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Subjective Outcomes after Knee Arthroplasty

Dunbar, Michael LU (2001) In Acta Orthopaedica Scandinavica
Abstract
Outcome questionnaires are increasingly being established as a validated mode of acquiring unbiased information on the results after health interventions. Using an assortment of questionnaires, distributed by mail to 27 372 and to a subgroup of 3 600 patients on file in the Swedish Knee Arthroplasty register (SKAR), relevant questionnaires were found to represent a feasable means of acquiring information regarding these elderly patients in a cross-sectional design. In the process, one of the questionnaires, the Oxford-12-item score, was translated and validated into Swedish. On balance, using parameters like patient burden, feasability, content validity and reliability, the SF-12 and the Oxford-12 ranked as the most appropriate general and... (More)
Outcome questionnaires are increasingly being established as a validated mode of acquiring unbiased information on the results after health interventions. Using an assortment of questionnaires, distributed by mail to 27 372 and to a subgroup of 3 600 patients on file in the Swedish Knee Arthroplasty register (SKAR), relevant questionnaires were found to represent a feasable means of acquiring information regarding these elderly patients in a cross-sectional design. In the process, one of the questionnaires, the Oxford-12-item score, was translated and validated into Swedish. On balance, using parameters like patient burden, feasability, content validity and reliability, the SF-12 and the Oxford-12 ranked as the most appropriate general and disease specific questionnaire, respectively, in the context of the SKAR . Even a global single-item questionnaire, however, can yield usable information. Over-all response rates were generally high, in the order of 90%, higher for the shorter questionnaires. Satisfaction was primarily linked to the absence of pain. All questionnaires, both general health as well as knee specific ones, were found to be highly susceptible to bias by patient co-morbidity. Hence, even the single question of ”how does your knee feel”, proved influenced by, say, heart aches. For some questionnaires, the scores were biased by more than 100%. Preoperative WOMAC scores were shown to be predictive of the postoperative outcome. (Less)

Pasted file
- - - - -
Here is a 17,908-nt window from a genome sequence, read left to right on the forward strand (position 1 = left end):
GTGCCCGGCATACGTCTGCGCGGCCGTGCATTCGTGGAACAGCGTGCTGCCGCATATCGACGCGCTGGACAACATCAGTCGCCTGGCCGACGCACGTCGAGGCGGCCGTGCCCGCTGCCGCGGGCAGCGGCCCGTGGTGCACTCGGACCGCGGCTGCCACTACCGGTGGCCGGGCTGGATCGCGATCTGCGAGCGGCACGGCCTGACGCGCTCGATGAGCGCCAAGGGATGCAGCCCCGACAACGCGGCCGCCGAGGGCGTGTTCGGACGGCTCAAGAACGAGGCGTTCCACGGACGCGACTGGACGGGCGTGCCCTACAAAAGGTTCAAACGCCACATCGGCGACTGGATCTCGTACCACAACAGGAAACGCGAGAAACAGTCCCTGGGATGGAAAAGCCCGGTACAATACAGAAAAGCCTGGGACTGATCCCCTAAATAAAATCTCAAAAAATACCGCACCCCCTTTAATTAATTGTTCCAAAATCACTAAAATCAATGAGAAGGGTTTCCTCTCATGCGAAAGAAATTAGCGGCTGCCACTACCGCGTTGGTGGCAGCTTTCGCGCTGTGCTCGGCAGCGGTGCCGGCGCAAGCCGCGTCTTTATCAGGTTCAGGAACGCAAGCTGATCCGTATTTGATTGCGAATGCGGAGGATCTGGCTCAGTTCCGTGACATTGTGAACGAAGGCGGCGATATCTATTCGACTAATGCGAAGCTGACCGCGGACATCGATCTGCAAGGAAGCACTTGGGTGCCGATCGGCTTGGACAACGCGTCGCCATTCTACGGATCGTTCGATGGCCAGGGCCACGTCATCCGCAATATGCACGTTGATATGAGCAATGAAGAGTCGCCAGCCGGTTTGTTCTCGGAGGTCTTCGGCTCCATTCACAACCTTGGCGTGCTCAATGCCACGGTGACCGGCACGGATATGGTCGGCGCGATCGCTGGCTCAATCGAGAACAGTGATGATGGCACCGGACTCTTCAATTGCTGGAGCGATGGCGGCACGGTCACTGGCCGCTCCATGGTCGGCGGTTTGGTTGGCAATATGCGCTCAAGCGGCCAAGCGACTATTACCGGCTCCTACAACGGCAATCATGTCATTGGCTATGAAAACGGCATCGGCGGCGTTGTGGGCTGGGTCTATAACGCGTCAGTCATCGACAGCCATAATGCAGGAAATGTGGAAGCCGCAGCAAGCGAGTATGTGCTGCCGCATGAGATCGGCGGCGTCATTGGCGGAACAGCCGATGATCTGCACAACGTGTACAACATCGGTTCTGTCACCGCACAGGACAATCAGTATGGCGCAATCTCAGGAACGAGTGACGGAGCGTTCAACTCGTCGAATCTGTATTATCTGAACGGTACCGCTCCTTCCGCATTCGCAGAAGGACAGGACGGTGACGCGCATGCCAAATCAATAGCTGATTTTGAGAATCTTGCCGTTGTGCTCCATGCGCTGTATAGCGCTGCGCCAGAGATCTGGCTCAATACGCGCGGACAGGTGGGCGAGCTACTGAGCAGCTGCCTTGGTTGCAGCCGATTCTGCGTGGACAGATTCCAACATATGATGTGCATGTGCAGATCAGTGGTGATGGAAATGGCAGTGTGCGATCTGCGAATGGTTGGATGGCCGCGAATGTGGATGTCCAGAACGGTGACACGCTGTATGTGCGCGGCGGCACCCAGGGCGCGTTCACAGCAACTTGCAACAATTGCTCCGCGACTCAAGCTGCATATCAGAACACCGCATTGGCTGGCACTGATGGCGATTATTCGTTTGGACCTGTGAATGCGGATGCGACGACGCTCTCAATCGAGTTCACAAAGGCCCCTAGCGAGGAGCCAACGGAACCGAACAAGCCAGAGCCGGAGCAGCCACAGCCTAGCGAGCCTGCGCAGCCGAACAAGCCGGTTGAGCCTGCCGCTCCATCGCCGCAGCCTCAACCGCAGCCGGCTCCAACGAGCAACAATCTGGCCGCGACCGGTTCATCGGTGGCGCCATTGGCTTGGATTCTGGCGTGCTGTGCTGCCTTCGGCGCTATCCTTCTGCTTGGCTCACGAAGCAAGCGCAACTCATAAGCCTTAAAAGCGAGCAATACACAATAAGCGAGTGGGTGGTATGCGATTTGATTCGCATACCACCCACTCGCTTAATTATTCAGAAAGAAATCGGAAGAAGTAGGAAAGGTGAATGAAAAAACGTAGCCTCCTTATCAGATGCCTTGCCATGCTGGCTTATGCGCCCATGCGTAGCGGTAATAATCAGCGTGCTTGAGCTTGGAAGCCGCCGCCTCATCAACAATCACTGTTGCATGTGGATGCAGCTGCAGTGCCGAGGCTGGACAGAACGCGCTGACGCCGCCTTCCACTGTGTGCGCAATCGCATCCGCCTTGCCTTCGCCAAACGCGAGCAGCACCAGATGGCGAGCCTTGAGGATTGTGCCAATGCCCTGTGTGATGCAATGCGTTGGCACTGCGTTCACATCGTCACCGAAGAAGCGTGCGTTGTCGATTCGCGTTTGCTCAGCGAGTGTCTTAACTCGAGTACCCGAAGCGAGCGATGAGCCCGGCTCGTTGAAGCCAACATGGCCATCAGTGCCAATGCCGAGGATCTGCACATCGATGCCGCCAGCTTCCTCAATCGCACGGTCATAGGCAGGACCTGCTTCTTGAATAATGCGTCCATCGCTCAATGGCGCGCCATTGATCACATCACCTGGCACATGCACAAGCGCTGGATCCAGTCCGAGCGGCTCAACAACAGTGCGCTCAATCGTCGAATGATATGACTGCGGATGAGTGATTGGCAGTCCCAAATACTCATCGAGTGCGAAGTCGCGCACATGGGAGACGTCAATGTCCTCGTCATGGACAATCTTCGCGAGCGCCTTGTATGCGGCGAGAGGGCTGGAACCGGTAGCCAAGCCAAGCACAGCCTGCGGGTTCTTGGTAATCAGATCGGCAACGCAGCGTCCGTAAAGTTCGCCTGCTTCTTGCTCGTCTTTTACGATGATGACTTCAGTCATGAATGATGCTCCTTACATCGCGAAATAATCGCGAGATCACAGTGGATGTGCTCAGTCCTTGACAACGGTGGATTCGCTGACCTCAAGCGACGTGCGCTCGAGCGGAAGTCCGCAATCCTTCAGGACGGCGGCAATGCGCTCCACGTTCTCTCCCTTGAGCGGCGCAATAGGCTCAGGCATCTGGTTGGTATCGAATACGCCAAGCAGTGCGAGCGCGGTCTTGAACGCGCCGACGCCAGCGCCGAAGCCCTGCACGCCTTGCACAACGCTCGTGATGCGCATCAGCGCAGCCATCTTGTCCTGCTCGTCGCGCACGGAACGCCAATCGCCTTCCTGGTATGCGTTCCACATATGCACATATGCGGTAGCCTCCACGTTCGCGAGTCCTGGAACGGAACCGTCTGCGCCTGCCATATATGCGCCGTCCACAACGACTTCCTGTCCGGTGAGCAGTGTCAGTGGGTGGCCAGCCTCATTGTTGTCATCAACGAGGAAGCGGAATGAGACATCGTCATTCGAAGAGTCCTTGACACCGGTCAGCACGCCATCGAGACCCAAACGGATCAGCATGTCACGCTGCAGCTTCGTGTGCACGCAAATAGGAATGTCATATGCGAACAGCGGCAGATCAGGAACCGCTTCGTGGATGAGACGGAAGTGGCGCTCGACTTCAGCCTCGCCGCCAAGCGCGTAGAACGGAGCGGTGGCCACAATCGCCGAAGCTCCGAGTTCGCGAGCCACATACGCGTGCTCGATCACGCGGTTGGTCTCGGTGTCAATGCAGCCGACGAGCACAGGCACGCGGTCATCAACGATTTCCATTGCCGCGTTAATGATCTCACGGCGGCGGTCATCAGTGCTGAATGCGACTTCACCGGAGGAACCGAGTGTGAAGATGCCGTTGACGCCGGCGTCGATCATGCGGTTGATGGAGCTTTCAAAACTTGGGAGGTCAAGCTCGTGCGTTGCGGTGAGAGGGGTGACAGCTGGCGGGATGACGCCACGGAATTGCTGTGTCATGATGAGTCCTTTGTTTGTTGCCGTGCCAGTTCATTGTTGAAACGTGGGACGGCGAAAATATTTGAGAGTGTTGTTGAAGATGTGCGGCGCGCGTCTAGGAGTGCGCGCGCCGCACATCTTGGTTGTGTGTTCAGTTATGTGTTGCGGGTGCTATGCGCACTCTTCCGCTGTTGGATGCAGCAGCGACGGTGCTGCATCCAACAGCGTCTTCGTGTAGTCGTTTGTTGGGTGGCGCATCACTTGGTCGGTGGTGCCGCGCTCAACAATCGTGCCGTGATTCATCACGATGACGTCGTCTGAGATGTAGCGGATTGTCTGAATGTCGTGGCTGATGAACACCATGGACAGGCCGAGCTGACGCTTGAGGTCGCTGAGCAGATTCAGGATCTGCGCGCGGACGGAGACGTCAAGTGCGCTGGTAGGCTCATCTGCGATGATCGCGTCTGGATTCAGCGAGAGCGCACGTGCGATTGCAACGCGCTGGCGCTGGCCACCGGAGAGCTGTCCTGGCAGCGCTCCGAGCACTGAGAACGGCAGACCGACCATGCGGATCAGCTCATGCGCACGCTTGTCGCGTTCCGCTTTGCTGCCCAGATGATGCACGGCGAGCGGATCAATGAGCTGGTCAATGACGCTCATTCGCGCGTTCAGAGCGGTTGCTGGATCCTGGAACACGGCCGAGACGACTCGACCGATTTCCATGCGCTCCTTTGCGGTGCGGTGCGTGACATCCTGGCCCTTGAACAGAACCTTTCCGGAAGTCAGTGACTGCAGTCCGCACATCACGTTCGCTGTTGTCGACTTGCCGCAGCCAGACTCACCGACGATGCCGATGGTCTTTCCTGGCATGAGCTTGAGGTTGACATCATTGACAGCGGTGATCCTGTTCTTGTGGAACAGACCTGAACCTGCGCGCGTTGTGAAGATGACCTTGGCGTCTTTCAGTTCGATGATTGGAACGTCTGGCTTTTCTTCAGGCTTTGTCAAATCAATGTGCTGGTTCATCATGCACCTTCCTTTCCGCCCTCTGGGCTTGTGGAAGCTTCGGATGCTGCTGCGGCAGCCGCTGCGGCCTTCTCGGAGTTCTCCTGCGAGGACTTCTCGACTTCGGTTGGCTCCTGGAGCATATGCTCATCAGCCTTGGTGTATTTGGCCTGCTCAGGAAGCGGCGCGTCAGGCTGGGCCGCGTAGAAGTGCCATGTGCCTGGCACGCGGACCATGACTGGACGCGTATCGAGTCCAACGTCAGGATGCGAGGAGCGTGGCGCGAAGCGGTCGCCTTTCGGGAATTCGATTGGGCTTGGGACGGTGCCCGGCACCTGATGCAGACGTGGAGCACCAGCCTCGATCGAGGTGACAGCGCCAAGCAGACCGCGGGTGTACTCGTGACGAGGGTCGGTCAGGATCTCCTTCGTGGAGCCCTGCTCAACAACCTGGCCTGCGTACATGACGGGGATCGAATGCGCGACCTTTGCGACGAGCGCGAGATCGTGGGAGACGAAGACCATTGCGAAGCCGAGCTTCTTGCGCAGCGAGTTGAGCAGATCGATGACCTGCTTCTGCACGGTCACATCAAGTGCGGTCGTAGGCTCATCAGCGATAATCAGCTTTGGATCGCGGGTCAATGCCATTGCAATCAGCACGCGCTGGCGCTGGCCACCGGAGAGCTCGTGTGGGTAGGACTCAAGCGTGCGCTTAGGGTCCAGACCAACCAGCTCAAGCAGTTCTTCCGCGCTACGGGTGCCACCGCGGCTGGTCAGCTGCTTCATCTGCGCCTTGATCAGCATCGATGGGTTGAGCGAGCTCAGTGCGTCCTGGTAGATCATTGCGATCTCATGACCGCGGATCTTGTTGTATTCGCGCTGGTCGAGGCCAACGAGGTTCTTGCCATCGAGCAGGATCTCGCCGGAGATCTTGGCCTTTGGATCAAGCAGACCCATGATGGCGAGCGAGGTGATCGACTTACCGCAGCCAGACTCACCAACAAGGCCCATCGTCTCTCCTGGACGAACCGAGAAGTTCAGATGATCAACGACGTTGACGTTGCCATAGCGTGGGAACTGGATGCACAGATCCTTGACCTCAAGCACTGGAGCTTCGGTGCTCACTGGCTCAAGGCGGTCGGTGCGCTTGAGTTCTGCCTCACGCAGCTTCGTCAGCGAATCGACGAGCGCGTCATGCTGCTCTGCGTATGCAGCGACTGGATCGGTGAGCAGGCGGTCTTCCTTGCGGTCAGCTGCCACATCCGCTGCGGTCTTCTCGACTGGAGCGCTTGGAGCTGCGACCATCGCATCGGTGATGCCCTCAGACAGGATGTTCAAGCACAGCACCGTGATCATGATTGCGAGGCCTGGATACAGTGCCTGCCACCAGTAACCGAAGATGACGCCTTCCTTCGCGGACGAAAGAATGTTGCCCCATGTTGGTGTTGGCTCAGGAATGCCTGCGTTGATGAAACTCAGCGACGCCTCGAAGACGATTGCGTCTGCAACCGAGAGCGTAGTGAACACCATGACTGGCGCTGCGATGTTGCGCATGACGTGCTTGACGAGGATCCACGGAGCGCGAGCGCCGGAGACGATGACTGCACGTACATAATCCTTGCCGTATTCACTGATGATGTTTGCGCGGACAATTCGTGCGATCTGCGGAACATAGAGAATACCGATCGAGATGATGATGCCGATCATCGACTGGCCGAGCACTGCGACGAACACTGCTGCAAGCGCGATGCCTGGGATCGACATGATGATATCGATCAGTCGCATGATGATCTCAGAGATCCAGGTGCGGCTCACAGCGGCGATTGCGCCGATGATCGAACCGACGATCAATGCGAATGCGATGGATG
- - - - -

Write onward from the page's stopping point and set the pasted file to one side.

Please use this url to cite or link to this publication:
author
opponent
  • Associate Professor Murray, David, Oxford, England
organization
publishing date
type
Thesis
publication status
published
subject
keywords
orthopaedics, Surgery, Swedish knee arthroplasty register, outcome questionnaire, traumatology, Kirurgi, ortopedi, traumatologi
in
Acta Orthopaedica Scandinavica
pages
63 pages
defense location
University Hospital, Lund
defense date
2001-03-23 10:15
external identifiers
  • Scopus:0034935963
ISSN
0001-6470
language
English
LU publication?
yes
id
36fbb59f-7e27-4438-be26-bb99b2cd9961 (old id 41352)
date added to LUP
2007-06-20 14:36:22
date last changed
2017-01-22 04:21:00
@phdthesis{36fbb59f-7e27-4438-be26-bb99b2cd9961,
  abstract     = {Outcome questionnaires are increasingly being established as a validated mode of acquiring unbiased information on the results after health interventions. Using an assortment of questionnaires, distributed by mail to 27 372 and to a subgroup of 3 600 patients on file in the Swedish Knee Arthroplasty register (SKAR), relevant questionnaires were found to represent a feasable means of acquiring information regarding these elderly patients in a cross-sectional design. In the process, one of the questionnaires, the Oxford-12-item score, was translated and validated into Swedish. On balance, using parameters like patient burden, feasability, content validity and reliability, the SF-12 and the Oxford-12 ranked as the most appropriate general and disease specific questionnaire, respectively, in the context of the SKAR . Even a global single-item questionnaire, however, can yield usable information. Over-all response rates were generally high, in the order of 90%, higher for the shorter questionnaires. Satisfaction was primarily linked to the absence of pain. All questionnaires, both general health as well as knee specific ones, were found to be highly susceptible to bias by patient co-morbidity. Hence, even the single question of ”how does your knee feel”, proved influenced by, say, heart aches. For some questionnaires, the scores were biased by more than 100%. Preoperative WOMAC scores were shown to be predictive of the postoperative outcome.},
  author       = {Dunbar, Michael},
  issn         = {0001-6470},
  keyword      = {orthopaedics,Surgery,Swedish knee arthroplasty register,outcome questionnaire,traumatology,Kirurgi,ortopedi,traumatologi},
  language     = {eng},
  pages        = {63},
  school       = {Lund University},
  series       = {Acta Orthopaedica Scandinavica},
  title        = {Subjective Outcomes after Knee Arthroplasty},
  year         = {2001},
}